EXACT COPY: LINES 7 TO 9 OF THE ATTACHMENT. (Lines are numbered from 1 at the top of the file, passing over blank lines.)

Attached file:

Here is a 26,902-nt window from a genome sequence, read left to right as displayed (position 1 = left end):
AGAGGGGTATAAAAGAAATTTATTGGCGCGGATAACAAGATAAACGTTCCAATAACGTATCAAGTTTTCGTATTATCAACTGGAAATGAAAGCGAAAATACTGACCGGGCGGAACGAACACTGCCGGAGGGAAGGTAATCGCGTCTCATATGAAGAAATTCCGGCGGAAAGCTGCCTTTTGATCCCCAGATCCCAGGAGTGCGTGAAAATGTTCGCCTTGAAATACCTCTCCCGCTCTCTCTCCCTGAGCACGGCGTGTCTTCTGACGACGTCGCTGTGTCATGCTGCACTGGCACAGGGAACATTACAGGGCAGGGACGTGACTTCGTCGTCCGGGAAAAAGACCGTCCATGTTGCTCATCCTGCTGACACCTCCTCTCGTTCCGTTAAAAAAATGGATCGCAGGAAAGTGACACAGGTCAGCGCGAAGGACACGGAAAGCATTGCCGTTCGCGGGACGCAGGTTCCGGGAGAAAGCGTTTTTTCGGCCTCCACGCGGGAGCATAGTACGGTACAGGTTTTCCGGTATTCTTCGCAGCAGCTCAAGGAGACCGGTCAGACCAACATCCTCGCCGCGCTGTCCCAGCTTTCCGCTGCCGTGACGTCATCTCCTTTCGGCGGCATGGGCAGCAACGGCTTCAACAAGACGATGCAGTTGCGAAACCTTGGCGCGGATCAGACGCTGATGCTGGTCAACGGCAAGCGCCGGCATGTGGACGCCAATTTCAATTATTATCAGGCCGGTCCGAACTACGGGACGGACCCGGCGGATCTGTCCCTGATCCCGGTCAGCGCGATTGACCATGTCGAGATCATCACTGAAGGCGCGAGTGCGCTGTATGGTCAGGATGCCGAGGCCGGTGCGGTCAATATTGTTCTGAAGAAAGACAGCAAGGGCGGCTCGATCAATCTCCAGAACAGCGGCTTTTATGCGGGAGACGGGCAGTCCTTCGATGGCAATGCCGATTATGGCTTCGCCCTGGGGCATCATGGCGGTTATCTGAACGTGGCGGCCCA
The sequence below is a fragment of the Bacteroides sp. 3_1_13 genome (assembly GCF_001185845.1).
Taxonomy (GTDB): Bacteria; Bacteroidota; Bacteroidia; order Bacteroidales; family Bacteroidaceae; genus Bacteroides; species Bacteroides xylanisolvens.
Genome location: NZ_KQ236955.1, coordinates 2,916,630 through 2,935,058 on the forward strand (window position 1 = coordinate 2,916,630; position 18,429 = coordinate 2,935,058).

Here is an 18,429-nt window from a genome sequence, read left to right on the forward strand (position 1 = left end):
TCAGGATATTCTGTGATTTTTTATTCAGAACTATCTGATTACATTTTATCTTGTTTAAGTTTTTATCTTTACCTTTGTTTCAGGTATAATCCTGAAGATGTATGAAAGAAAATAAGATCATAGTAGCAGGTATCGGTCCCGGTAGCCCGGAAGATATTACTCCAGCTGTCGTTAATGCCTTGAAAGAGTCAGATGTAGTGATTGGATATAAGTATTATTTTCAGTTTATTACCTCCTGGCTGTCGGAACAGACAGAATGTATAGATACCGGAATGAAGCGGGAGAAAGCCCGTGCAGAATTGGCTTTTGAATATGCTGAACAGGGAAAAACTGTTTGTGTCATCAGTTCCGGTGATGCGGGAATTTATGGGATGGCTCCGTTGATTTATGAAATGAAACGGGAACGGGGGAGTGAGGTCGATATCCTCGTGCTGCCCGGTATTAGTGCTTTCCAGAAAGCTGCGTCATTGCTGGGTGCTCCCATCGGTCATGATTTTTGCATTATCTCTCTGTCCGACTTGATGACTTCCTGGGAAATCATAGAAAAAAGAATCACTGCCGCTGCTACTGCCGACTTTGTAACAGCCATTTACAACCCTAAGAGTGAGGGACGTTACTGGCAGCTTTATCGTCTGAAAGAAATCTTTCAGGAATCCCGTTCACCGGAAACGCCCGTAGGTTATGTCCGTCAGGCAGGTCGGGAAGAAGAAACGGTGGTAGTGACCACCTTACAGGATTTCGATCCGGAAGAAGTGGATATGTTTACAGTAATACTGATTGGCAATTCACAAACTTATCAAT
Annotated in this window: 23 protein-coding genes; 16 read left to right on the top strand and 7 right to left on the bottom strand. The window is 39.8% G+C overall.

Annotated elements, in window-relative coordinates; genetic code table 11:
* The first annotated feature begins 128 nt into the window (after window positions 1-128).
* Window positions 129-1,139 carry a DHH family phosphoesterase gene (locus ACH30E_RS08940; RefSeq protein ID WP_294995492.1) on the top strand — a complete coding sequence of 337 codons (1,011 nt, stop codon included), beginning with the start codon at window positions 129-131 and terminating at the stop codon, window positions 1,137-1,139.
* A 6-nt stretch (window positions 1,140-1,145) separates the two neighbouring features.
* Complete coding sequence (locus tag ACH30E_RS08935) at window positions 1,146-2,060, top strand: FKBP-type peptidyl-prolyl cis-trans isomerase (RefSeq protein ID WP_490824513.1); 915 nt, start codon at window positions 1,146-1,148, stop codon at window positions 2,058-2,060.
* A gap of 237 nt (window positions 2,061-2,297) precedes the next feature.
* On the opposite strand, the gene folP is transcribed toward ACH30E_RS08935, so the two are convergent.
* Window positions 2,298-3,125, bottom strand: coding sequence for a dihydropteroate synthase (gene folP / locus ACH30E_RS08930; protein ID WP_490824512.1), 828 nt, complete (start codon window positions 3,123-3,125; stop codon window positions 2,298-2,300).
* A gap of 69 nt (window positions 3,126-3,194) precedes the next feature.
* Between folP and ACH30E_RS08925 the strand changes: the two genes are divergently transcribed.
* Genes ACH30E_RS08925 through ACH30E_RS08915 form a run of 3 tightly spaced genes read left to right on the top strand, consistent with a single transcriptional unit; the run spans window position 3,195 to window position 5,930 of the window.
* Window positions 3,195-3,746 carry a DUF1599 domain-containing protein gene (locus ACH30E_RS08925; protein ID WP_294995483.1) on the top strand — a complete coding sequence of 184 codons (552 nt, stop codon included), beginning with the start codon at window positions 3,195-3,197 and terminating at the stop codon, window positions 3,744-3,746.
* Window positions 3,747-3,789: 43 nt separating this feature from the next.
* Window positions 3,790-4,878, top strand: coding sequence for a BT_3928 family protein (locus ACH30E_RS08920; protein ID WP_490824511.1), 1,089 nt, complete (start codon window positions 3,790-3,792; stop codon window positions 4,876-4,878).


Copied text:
TCAGGATATTCTGTGATTTTTTATTCAGAACTATCTGATTACATTTTATCTTGTTTAAGTTTTTATCTTTACCTTTGTTTCAGGTATAATCCTGAAGATGTATGAAAGAAAATAAGATCATAGTAGCAGGTATCGGTCCCGGTAGCCCGGAAGATATTACTCCAGCTGTCGTTAATGCCTTGAAAGAGTCAGATGTAGTGATTGGATATAAGTATTATTTTCAGTTTATTACCTCCTGGCTGTCGGAACAGACAGAATGTATAGATACCGGAATGAAGCGGGAGAAAGCCCGTGCAGAATTGGCTTTTGAATATGCTGAACAGGGAAAAACTGTTTGTGTCATCAGTTCCGGTGATGCGGGAATTTATGGGATGGCTCCGTTGATTTATGAAATGAAACGGGAACGGGGGAGTGAGGTCGATATCCTCGTGCTGCCCGGTATTAGTGCTTTCCAGAAAGCTGCGTCATTGCTGGGTGCTCCCATCGGTCATGATTTTTGCATTATCTCTCTGTCCGACTTGATGACTTCCTGGGAAATCATAGAAAAAAGAATCACTGCCGCTGCTACTGCCGACTTTGTAACAGCCATTTACAACCCTAAGAGTGAGGGACGTTACTGGCAGCTTTATCGTCTGAAAGAAATCTTTCAGGAATCCCGTTCACCGGAAACGCCCGTAGGTTATGTCCGTCAGGCAGGTCGGGAAGAAGAAACGGTGGTAGTGACCACCTTACAGGATTTCGATCCGGAAGAAGTGGATATGTTTACAGTAATACTGATTGGCAATTCACAAACTTATCAAT
Annotated in this window: 23 protein-coding genes; 16 read left to right on the top strand and 7 right to left on the bottom strand. The window is 39.8% G+C overall.

Annotated elements, in window-relative coordinates; genetic code table 11: